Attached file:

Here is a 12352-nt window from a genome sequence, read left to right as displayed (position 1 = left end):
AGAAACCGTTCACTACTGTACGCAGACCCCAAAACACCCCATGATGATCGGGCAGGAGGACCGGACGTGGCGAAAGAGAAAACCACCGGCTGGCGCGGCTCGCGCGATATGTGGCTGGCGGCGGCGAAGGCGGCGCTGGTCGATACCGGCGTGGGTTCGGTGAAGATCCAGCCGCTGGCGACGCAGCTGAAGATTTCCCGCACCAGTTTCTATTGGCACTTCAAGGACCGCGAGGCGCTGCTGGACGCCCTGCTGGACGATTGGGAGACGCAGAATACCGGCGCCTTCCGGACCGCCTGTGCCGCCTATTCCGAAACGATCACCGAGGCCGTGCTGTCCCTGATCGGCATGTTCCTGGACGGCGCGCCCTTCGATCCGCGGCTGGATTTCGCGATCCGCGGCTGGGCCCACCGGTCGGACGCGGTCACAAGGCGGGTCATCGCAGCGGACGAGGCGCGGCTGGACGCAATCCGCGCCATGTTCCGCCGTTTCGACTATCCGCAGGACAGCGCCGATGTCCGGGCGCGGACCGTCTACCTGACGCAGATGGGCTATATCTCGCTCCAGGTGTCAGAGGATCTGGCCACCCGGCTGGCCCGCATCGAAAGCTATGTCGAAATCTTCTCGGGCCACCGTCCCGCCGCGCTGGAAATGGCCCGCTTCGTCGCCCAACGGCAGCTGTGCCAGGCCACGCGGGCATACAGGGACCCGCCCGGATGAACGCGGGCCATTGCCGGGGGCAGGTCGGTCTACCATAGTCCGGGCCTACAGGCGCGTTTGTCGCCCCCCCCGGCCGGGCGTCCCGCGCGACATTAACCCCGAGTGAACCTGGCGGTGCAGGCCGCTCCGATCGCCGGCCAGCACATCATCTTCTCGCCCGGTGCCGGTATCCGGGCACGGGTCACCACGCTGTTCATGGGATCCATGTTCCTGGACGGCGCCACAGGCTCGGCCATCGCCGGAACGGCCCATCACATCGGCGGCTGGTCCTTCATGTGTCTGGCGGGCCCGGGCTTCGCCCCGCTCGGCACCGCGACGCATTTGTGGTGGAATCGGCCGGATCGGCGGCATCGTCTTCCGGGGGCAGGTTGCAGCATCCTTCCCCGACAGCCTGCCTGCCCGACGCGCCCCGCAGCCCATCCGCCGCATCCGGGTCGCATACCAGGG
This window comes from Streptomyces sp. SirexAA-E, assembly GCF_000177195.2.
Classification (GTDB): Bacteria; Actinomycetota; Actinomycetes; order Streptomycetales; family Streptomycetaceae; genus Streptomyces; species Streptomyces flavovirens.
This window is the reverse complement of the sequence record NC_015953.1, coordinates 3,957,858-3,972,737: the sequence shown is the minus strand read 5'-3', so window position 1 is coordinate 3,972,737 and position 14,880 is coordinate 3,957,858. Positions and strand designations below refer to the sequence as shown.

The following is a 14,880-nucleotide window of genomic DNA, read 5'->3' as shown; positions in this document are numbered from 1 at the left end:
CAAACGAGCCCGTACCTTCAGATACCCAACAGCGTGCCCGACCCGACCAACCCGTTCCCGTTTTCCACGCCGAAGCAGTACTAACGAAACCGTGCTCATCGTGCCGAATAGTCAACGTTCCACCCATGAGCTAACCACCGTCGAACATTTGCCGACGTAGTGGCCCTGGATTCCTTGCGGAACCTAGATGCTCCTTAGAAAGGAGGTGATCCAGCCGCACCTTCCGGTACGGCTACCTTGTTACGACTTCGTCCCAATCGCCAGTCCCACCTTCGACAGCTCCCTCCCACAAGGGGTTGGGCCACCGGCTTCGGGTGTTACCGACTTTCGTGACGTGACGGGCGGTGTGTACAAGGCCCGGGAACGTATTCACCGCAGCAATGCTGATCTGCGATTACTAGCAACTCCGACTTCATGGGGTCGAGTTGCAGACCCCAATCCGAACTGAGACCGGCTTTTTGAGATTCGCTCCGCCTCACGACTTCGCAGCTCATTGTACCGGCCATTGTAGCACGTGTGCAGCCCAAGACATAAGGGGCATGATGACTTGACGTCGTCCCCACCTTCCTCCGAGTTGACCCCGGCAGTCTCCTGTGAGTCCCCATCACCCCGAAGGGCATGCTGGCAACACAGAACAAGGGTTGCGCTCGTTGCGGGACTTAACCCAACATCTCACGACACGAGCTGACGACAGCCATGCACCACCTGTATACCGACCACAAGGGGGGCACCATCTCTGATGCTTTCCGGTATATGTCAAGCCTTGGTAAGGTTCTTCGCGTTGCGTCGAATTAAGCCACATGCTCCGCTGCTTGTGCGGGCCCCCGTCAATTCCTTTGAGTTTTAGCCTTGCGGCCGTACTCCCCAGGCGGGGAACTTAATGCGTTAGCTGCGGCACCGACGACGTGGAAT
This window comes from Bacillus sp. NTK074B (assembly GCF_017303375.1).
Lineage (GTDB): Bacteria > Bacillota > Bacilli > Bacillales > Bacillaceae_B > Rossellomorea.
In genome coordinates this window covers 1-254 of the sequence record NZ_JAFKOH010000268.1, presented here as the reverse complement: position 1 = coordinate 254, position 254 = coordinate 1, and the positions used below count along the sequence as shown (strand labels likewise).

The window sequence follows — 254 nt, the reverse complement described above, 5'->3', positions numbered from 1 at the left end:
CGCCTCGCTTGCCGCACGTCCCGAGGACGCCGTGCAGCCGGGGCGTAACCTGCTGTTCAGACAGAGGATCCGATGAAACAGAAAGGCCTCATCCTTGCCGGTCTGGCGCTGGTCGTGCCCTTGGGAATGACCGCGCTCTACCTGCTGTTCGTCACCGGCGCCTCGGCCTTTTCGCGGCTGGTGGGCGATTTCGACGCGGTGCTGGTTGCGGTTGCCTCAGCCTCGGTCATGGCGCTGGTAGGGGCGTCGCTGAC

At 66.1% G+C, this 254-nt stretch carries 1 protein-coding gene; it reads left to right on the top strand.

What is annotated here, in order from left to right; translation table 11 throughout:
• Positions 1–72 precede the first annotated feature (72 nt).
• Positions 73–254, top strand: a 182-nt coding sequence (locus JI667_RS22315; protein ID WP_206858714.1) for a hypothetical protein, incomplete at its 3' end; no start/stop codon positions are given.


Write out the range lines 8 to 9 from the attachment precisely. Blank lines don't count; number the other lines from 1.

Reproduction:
This window comes from Bacillus sp. NTK074B (assembly GCF_017303375.1).
Lineage (GTDB): Bacteria > Bacillota > Bacilli > Bacillales > Bacillaceae_B > Rossellomorea.